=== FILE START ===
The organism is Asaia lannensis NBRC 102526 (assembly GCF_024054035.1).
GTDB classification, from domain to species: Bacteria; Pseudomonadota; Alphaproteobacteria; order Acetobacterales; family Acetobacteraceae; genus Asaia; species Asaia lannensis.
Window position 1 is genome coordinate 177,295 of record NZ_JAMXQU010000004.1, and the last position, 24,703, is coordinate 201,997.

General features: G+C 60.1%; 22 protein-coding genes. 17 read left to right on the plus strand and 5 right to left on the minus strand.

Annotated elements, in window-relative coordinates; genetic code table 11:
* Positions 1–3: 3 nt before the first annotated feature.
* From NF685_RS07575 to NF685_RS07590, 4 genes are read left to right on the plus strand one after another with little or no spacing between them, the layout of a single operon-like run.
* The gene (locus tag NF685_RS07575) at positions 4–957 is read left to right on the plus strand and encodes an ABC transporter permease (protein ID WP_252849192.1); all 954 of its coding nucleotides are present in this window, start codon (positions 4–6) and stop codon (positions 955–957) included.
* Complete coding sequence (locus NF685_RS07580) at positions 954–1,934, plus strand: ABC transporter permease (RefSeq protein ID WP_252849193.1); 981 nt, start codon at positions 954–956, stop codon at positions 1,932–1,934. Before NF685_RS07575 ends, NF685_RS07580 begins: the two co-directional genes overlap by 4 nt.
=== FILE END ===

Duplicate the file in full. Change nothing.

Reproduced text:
The organism is Asaia lannensis NBRC 102526 (assembly GCF_024054035.1).
GTDB classification, from domain to species: Bacteria; Pseudomonadota; Alphaproteobacteria; order Acetobacterales; family Acetobacteraceae; genus Asaia; species Asaia lannensis.
Window position 1 is genome coordinate 177,295 of record NZ_JAMXQU010000004.1, and the last position, 24,703, is coordinate 201,997.

General features: G+C 60.1%; 22 protein-coding genes. 17 read left to right on the plus strand and 5 right to left on the minus strand.

Annotated elements, in window-relative coordinates; genetic code table 11:
* Positions 1–3: 3 nt before the first annotated feature.
* From NF685_RS07575 to NF685_RS07590, 4 genes are read left to right on the plus strand one after another with little or no spacing between them, the layout of a single operon-like run.
* The gene (locus tag NF685_RS07575) at positions 4–957 is read left to right on the plus strand and encodes an ABC transporter permease (protein ID WP_252849192.1); all 954 of its coding nucleotides are present in this window, start codon (positions 4–6) and stop codon (positions 955–957) included.
* Complete coding sequence (locus NF685_RS07580) at positions 954–1,934, plus strand: ABC transporter permease (RefSeq protein ID WP_252849193.1); 981 nt, start codon at positions 954–956, stop codon at positions 1,932–1,934. Before NF685_RS07575 ends, NF685_RS07580 begins: the two co-directional genes overlap by 4 nt.